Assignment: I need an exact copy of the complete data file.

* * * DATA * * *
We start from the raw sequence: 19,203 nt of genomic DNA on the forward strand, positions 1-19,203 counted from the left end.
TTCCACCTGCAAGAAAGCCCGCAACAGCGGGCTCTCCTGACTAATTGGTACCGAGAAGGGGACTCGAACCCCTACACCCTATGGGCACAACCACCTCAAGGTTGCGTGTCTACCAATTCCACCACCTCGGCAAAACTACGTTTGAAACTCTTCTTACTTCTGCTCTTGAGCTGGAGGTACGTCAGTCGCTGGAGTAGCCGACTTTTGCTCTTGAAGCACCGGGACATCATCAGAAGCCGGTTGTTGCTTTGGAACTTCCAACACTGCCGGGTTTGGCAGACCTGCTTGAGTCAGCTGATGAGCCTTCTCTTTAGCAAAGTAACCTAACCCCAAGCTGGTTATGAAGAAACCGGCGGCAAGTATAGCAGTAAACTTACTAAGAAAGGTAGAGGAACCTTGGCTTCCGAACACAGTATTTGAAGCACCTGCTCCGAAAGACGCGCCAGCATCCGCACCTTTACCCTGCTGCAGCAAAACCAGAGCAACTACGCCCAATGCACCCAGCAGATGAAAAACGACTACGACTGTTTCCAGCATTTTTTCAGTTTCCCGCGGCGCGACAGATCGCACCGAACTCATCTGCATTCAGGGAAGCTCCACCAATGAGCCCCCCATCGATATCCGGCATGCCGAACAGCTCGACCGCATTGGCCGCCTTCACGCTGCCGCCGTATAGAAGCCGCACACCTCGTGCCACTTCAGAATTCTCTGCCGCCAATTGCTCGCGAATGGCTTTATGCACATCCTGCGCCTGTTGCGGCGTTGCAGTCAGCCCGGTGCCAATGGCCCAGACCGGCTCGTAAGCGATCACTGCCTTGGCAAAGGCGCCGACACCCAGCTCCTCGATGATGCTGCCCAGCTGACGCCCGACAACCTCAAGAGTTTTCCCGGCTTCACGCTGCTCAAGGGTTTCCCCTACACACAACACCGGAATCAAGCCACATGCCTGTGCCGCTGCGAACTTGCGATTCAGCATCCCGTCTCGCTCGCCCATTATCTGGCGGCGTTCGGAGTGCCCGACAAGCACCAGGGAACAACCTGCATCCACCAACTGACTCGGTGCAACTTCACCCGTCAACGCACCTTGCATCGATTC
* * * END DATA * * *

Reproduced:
We start from the raw sequence: 19,203 nt of genomic DNA on the forward strand, positions 1-19,203 counted from the left end.
TTCCACCTGCAAGAAAGCCCGCAACAGCGGGCTCTCCTGACTAATTGGTACCGAGAAGGGGACTCGAACCCCTACACCCTATGGGCACAACCACCTCAAGGTTGCGTGTCTACCAATTCCACCACCTCGGCAAAACTACGTTTGAAACTCTTCTTACTTCTGCTCTTGAGCTGGAGGTACGTCAGTCGCTGGAGTAGCCGACTTTTGCTCTTGAAGCACCGGGACATCATCAGAAGCCGGTTGTTGCTTTGGAACTTCCAACACTGCCGGGTTTGGCAGACCTGCTTGAGTCAGCTGATGAGCCTTCTCTTTAGCAAAGTAACCTAACCCCAAGCTGGTTATGAAGAAACCGGCGGCAAGTATAGCAGTAAACTTACTAAGAAAGGTAGAGGAACCTTGGCTTCCGAACACAGTATTTGAAGCACCTGCTCCGAAAGACGCGCCAGCATCCGCACCTTTACCCTGCTGCAGCAAAACCAGAGCAACTACGCCCAATGCACCCAGCAGATGAAAAACGACTACGACTGTTTCCAGCATTTTTTCAGTTTCCCGCGGCGCGACAGATCGCACCGAACTCATCTGCATTCAGGGAAGCTCCACCAATGAGCCCCCCATCGATATCCGGCATGCCGAACAGCTCGACCGCATTGGCCGCCTTCACGCTGCCGCCGTATAGAAGCCGCACACCTCGTGCCACTTCAGAATTCTCTGCCGCCAATTGCTCGCGAATGGCTTTATGCACATCCTGCGCCTGTTGCGGCGTTGCAGTCAGCCCGGTGCCAATGGCCCAGACCGGCTCGTAAGCGATCACTGCCTTGGCAAAGGCGCCGACACCCAGCTCCTCGATGATGCTGCCCAGCTGACGCCCGACAACCTCAAGAGTTTTCCCGGCTTCACGCTGCTCAAGGGTTTCCCCTACACACAACACCGGAATCAAGCCACATGCCTGTGCCGCTGCGAACTTGCGATTCAGCATCCCGTCTCGCTCGCCCATTATCTGGCGGCGTTCGGAGTGCCCGACAAGCACCAGGGAACAACCTGCATCCACCAACTGACTCGGTGCAACTTCACCCGTCAACGCACCTTGCATCGATTC